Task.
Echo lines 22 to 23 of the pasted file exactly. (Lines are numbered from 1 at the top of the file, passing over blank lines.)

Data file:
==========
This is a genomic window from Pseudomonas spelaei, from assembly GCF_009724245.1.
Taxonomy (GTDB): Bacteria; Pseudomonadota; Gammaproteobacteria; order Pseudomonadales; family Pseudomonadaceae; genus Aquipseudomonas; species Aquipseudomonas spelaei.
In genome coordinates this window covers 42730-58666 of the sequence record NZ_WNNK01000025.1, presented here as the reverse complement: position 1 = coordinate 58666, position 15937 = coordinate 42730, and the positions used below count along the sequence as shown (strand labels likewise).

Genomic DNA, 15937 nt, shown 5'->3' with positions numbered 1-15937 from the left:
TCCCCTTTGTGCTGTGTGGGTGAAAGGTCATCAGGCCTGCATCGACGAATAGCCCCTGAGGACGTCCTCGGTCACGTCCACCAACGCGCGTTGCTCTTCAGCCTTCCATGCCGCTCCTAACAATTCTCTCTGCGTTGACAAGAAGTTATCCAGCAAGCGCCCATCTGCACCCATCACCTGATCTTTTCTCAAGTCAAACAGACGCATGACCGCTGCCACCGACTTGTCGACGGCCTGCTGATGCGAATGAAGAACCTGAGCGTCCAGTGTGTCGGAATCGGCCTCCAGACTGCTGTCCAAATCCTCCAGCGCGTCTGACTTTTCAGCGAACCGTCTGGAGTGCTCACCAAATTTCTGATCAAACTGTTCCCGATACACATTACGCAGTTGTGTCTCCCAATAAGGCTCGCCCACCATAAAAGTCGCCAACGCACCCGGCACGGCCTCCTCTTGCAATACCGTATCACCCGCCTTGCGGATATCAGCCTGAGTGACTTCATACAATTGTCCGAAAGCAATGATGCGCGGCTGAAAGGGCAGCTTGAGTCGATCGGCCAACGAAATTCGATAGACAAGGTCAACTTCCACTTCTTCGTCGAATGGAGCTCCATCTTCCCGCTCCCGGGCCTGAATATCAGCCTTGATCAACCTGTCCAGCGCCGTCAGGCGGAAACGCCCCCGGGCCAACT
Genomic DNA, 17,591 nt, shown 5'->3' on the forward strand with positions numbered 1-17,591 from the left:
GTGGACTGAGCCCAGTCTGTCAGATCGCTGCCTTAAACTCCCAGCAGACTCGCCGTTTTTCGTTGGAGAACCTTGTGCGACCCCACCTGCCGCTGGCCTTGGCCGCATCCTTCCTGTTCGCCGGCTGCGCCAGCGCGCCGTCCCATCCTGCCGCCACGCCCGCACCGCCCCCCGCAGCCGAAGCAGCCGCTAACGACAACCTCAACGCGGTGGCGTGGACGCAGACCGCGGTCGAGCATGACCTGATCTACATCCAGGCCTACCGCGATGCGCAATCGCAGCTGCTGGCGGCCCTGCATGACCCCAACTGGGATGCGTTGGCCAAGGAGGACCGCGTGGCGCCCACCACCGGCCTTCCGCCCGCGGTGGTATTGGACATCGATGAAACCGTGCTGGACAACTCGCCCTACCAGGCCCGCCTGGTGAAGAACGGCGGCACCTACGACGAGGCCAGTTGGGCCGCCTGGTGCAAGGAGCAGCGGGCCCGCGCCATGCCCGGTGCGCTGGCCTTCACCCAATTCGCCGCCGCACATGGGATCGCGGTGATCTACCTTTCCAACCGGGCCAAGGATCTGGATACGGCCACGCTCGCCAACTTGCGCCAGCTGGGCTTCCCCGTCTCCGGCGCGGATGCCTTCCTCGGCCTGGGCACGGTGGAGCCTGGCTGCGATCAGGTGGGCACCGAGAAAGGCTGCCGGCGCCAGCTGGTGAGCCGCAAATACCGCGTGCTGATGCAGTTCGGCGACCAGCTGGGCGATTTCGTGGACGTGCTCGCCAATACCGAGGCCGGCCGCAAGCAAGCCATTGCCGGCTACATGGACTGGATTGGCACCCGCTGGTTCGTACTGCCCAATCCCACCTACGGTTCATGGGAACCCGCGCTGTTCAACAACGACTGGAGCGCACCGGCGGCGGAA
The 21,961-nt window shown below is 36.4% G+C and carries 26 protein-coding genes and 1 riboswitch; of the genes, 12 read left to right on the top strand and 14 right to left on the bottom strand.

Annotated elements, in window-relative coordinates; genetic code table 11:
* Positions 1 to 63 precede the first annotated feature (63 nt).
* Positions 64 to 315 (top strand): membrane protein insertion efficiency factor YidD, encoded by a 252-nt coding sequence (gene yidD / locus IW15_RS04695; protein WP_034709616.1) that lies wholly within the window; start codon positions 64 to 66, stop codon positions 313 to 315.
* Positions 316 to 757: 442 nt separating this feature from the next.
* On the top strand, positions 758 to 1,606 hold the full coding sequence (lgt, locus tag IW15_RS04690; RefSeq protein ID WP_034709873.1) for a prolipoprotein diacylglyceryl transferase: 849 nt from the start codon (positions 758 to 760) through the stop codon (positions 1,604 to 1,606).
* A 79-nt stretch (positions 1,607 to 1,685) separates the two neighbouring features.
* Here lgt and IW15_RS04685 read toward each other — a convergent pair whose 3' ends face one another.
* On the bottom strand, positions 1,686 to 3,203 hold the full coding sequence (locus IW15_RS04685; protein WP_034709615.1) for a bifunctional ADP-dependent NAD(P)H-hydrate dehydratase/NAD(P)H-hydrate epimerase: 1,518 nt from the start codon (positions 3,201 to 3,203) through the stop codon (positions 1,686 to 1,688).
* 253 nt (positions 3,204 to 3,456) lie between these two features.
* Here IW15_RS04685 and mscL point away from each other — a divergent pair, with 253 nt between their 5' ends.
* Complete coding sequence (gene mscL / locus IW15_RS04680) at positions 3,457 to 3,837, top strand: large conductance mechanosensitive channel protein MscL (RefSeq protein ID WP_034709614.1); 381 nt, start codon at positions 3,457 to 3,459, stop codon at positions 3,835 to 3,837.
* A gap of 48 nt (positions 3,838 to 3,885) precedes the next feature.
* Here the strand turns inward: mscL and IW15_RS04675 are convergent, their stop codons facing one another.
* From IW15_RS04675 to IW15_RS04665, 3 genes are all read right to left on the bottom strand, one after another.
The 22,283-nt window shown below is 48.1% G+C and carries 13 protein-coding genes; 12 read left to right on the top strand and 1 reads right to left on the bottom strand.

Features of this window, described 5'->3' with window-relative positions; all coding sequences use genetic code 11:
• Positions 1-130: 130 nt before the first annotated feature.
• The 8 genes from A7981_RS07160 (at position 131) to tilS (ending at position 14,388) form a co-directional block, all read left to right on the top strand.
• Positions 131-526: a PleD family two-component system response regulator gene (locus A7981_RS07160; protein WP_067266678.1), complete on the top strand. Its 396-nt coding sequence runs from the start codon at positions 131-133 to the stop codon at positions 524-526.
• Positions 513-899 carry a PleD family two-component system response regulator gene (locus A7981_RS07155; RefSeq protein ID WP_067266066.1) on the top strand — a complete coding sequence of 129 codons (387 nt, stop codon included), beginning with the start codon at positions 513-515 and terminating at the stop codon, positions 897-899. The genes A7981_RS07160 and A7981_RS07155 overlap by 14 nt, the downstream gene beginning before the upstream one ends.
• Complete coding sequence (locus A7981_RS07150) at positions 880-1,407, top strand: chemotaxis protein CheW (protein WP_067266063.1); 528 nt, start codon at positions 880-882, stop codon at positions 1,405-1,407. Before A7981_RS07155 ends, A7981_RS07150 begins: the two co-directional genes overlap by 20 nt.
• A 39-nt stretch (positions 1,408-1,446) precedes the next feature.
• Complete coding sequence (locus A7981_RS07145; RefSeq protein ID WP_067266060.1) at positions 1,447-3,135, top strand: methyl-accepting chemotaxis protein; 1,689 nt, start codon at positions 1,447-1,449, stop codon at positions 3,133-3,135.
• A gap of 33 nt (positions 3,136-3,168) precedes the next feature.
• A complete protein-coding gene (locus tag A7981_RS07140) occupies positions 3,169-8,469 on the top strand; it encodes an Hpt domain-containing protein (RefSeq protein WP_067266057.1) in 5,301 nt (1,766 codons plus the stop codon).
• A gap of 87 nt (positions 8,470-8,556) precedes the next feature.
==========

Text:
* From IW15_RS04675 to IW15_RS04665, 3 genes are all read right to left on the bottom strand, one after another.
The 22,283-nt window shown below is 48.1% G+C and carries 13 protein-coding genes; 12 read left to right on the top strand and 1 reads right to left on the bottom strand.